Notes from Mexico Trip- Johnny Monsarrat Mexico Trip

SATURDAY, DECEMBER 11TH, 1999 -- CHICHEN-ITZA (CONT.)

At Chichen-Itza: vines over the path. A blue butterfly. The wind through the trees is a soft sound. Clay among the sandy ground. Grass sporadically and sand & small rocks where people walk. The wind blows my hat off!

In the Yucatan, after they're buried for 3 years, they remove the skeletons and make a shrine with a tiny box with the bones. Or they wait until someone else in the family dies, which can be a convenient time to dig up. More or less everyone has this practice. The box makes an above-ground shrine. It's a Mayan tradition, but practiced by moderns as well. Not in Chiapas.

After the ruins, we stop at the gift shop area. There are brown "peasant farmer" dolls on the restroom doors for male & female. We go to a restaurant here where teenagers dance on a stage. The women balance trays of glasses on their heads. The men balance bottles on their heads—probably beer.

The dance is a kind of stomping feet & spinning tap dance. The 14-year-old girl has a black scarf with tassles, many gold necklaces, and a white frilly dress in three "layers" with floral embroidery. The men wear all white shirts, not tucked in, but buttoned at the collar. All wear white sandals. The men tap dance with one arm behind the back. They are serious, not smiling. The women have hair done up in a bow, a cone of red flowers. There are rows and rows of long banquet tables here, with white tablecloths.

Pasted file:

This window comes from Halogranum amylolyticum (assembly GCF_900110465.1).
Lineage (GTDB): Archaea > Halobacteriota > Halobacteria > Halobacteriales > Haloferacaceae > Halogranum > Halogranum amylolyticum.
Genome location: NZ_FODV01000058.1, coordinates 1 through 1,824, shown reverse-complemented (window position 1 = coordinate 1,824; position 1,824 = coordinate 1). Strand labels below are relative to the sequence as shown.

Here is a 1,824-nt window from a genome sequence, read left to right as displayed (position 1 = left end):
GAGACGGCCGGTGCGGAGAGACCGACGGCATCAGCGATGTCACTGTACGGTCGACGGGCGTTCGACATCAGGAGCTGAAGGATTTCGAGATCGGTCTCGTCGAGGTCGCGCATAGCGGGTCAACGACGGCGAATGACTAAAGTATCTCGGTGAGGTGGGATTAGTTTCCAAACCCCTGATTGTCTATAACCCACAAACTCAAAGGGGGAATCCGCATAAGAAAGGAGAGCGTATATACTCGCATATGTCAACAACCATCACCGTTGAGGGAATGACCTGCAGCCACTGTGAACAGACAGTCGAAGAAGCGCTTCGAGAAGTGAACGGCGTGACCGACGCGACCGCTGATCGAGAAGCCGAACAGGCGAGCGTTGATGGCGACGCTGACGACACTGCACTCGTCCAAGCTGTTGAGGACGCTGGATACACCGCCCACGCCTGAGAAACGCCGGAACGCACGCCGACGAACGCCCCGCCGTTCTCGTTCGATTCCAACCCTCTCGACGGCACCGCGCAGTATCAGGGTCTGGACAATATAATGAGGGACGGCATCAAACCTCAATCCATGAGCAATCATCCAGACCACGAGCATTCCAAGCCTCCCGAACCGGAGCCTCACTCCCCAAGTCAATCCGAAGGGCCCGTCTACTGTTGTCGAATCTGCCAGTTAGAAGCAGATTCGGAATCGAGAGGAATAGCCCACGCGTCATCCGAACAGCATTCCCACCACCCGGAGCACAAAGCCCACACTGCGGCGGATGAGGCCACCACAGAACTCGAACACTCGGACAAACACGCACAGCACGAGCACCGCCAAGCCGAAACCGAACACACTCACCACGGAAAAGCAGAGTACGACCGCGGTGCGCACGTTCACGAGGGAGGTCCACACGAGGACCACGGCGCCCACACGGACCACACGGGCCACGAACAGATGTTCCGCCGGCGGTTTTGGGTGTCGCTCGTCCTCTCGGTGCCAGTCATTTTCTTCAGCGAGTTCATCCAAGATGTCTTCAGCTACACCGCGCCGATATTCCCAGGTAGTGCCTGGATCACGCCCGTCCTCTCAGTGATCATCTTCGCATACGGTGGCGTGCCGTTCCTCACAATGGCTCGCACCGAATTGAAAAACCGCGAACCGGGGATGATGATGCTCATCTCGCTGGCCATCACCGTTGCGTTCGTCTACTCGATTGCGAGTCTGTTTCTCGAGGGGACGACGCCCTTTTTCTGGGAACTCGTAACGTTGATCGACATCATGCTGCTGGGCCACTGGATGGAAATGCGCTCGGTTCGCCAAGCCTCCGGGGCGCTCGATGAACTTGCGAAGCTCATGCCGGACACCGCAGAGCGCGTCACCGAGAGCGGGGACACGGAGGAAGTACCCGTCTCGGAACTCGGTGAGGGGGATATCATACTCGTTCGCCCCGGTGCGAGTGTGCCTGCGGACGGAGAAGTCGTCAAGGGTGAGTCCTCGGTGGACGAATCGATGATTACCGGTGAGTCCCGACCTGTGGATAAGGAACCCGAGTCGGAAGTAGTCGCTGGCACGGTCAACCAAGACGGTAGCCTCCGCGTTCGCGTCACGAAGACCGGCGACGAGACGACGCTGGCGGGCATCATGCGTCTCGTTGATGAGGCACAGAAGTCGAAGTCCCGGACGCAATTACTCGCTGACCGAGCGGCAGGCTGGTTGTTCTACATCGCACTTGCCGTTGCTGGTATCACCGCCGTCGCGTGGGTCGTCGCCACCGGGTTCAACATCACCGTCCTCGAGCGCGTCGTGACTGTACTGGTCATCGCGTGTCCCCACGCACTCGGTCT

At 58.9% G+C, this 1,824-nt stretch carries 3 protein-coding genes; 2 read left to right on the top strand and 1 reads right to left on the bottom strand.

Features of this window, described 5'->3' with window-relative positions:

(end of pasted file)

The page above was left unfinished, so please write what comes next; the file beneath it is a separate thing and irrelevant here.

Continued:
A buffet lines one wall, ending in a cash register. Bare fluorescent bulbs & stucco walls. Red clay tiles on the floor. The sounds are creaking and grating for chairs on the floor. The dancers whistle and roll their r's while singing. In the corner of the stage there's a fountain with a trickle of water, lit by colored lights. Tall plants in large clay plots surround the room: palm leaves. This is a popular restaurant for tourists.

A busload of Japanese come in. On the way out, a bunch of Indians sell stuff. "Amigo! One dollar!" says a hawker trying to sell a black statuette.

I'm asking questions about a fiction character, Juanita, who leaves the village and gets a career job in biotech. A 20-year-old woman with a "connection" might feel guilty that she has the perk that others don't. This connection could help someone younger with no professional career get a job, when an older person with experience doesn't. It can break friendships, but sometimes people are understanding.

If you've got a connection in the gov't, perhaps a friend or relation, they may not have much power to help you -- just in the office they work in. For example, Jorge knows a guy, "A". His mother is the cousin of the local governor, whom she's never even seen. Apparently his great-grandmother used to play together with the governor's grandmother or something, long ago. "A" quit law school and got a job as a messenger for a bank. He was able to sneak into the PRI and now he works for the party, doing publicity for the next presidential candidate. He gets a wage: 3000 pesos a month.

Many people are trying to get a special position in politics. Mexico has a federal government with a president. Each of its 31 states has a governor. Each city has a mayor. Yucatan has 1.5m people. Merida 850,000.

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